This monster appears as inanimate when first seen. It tends to drap itself over cloth racks, or sometimes wait patiently, even folding itself up, in dusty old cabinets and wardrobes. This monster appears as a snakeskin jerkin or leather vest. Anyone can tell from a glance that it is a high quality bit of leather; if worn, it counts as a leather armor of one higher armor class or value. In most games, leather armor is 12 AC, so this snakeskin jerkin counts as 13 if worn.

However, the monster is still murderous. The moment it is put on, it will stab whoever is wearing it with a tiny bodkin arrow point that materializes from between its scales. This bodkin can stab inward (automatically hitting the wearer of the vest without a to-hit roll) or can stab outwards towards those touching the jerkin or the person wearing it. Even if not being worn; there is a 1 in 6 chance that whenever it is touched, moved into a pack, examined closely, or draped over something it will attack the person touching it by shoving the bodkin into them.

This object is also slightly cursed. As long as it is “alive” the person wearing it must make a save to take it off. Additionally, anyone who tries to attack the Jerkin while it is worn will just attack the person wearing it in addition to the monster. If the Jerkin is “killed” or dispelled without too much damage being done to it, it will serve as a useful bit of armor.

[5] Suicide Box
HD- 2
AC- 10
Morale- N/A
Numbers- 2d4
Attacks- N/A
Abilities- Suicidal Instinct, Damage Reversal, Damage Sending

These boxes are animated objects. They are small wooden cubes that rattle when they move- within the boxes are collections of beads and finger bones, possibly ritual accouterments to create these beings. The boxes shuffle and flip over their corners to scoot around the floor and move towards intruders and can also leap about 6 feet up in the air.

The suicide boxes have only one goal; to kill themselves. Since they are made of wood, they prefer to go for fire sources (like your torch), but can be split apart by axes and the like. Whenever they find a group of adventurers, the boxes will try very hard to break themselves on them, or get the people to attack them. Whenever a box takes damage, it deals the same amount of damage back to whoever did it against them. If you split a box open for 8 damage points, you take 8 points of damage. The wounds just appear on your body spontaneously.

If the damage dealt to a box was directly dealt by a character, they take the full damage.
If the damage deal to a box was indirectly dealt, such as the box jumping onto a held weapon, they take half the damage the box takes.
If the damage dealt to a box was not related to a character's action, nearest character takes 1d2. This damage 'sending' does not go through walls or past a range of ~30 ft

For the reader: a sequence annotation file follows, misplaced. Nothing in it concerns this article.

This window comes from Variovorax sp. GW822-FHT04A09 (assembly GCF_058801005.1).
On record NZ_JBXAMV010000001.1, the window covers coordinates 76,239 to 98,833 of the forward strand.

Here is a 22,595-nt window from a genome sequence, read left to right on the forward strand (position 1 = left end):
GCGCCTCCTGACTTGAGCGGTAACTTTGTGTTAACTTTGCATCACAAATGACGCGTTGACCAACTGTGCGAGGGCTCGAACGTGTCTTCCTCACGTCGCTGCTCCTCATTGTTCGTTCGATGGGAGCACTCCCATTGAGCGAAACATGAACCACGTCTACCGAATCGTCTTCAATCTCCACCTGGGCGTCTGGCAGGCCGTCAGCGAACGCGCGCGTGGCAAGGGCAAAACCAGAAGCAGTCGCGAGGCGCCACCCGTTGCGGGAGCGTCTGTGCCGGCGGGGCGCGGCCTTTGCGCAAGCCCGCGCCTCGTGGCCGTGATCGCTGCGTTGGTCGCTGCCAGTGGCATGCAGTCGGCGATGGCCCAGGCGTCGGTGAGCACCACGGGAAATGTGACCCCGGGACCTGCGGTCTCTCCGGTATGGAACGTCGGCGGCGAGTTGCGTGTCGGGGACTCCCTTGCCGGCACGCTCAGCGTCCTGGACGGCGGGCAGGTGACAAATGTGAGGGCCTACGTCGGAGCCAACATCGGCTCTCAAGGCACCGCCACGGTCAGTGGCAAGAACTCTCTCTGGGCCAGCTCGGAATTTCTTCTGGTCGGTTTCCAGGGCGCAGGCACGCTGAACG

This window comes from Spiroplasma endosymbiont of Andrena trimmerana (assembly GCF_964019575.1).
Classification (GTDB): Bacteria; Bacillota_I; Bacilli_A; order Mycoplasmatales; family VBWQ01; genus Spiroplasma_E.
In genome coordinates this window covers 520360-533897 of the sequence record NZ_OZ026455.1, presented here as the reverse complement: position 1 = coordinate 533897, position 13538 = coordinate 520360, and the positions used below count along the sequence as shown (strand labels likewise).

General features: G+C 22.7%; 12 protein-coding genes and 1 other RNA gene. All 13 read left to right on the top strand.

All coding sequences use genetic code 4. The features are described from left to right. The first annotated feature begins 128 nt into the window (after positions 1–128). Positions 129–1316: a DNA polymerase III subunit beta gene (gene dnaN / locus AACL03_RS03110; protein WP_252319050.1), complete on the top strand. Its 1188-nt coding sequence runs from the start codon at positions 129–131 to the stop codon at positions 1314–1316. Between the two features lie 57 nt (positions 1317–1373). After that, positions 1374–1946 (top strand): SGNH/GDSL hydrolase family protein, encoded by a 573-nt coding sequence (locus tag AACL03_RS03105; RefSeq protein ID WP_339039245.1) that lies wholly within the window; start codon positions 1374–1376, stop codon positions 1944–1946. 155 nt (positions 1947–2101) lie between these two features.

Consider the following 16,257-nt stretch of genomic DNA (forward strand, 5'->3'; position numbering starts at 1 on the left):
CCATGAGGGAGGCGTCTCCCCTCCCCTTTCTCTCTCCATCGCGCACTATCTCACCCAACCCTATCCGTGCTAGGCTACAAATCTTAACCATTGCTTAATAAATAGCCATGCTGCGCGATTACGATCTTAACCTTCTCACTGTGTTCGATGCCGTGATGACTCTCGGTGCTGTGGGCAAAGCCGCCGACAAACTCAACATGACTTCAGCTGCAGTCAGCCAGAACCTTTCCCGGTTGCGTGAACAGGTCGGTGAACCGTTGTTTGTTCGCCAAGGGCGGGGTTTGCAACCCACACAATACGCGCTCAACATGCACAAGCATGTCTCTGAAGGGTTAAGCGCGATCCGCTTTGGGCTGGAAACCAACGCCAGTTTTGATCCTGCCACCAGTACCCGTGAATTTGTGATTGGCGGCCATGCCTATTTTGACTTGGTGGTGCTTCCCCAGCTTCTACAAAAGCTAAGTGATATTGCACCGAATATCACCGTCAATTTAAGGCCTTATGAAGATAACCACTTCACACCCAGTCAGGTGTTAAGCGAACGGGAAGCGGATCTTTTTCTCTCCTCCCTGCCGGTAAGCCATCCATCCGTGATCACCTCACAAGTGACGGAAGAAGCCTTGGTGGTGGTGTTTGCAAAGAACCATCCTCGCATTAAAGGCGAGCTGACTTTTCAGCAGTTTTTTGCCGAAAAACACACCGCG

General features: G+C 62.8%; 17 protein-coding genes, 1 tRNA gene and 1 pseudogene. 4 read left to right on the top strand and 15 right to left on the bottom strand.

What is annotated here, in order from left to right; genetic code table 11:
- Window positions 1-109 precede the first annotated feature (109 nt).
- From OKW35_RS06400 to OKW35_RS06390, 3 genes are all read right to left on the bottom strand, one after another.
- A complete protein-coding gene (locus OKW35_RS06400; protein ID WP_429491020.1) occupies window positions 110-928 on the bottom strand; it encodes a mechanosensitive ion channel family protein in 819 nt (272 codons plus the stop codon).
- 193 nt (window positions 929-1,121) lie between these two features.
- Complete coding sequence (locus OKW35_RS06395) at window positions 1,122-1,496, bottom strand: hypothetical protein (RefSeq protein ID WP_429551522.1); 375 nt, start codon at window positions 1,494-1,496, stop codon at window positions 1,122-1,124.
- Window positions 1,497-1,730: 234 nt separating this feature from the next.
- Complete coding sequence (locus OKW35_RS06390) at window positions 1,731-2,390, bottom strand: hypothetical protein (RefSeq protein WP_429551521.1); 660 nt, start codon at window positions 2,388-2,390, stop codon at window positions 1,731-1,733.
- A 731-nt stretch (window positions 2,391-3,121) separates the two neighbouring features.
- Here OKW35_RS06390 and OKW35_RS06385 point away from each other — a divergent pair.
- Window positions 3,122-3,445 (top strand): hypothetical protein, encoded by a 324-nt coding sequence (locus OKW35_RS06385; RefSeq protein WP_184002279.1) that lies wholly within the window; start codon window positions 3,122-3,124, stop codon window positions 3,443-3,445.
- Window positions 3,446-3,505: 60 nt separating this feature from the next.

While fighting the boxes, player-characters get a new combat option- batting away the box without hitting it with full force. This just deals 1 damage to the box, and as such the player-character only takes 1 damage, but can knock a box back or shove it down a hole. Whenever these things are encountered, it is best to stuff them somewhere they can't hurt themselves or somehow defeat them without destroying them.

[6] Plow Badger
HD- 1+5
AC- 11
Morale- 12
Numbers- 1d3
Attacks- (+1 to hit) Soilclaws at 2d3
Abilities- Burrowing, Stubbornness

These broad-headed badgers are extremely proficient diggers, and can dig furrows of soil about as fast as a man can walk. They can be absolute hell on any farmer's field, and all the ones left in the wild are considerably tougher and more stubborn as a result. The ones who died to terriers digging them out of their burrows didn't pass on their genes. In some civilized parts of the world, these badgers are instead trained to plow fields; a team of them perform about a well as an ox-plow team. They can use this burrowing ability to escape through the underbrush or to move without being able to be hit by arrows, of which only a few are smart enough to know tactically; though many advance towards intruders while burrowing by instinct, leading to the same result.

The Plow Badgers are known to be territorial and aggressive. They don't care about things moving around them on the surface, but will become aggressive and attack if their digging is stopped or they run into an object that shouldn't be there (they are well aware of the half-buried boulders in their territory, and will get irritated if something new is added.) This aggression also applies to those who dig in the soil while they are present; trying to dig a grave or latrine in Plow Badger territory can be quite an ordeal just for them.

Finally, the Plow Badgers are very stubborn. This stubbornness means that, if encountered in combat, they will be be immune to mind affecting spells, charm, mind control, and paralysis. For effects too powerful to be stopped by a simple dumb little badger, just make it take 3 rounds for the spell effect to sink into that thick skull.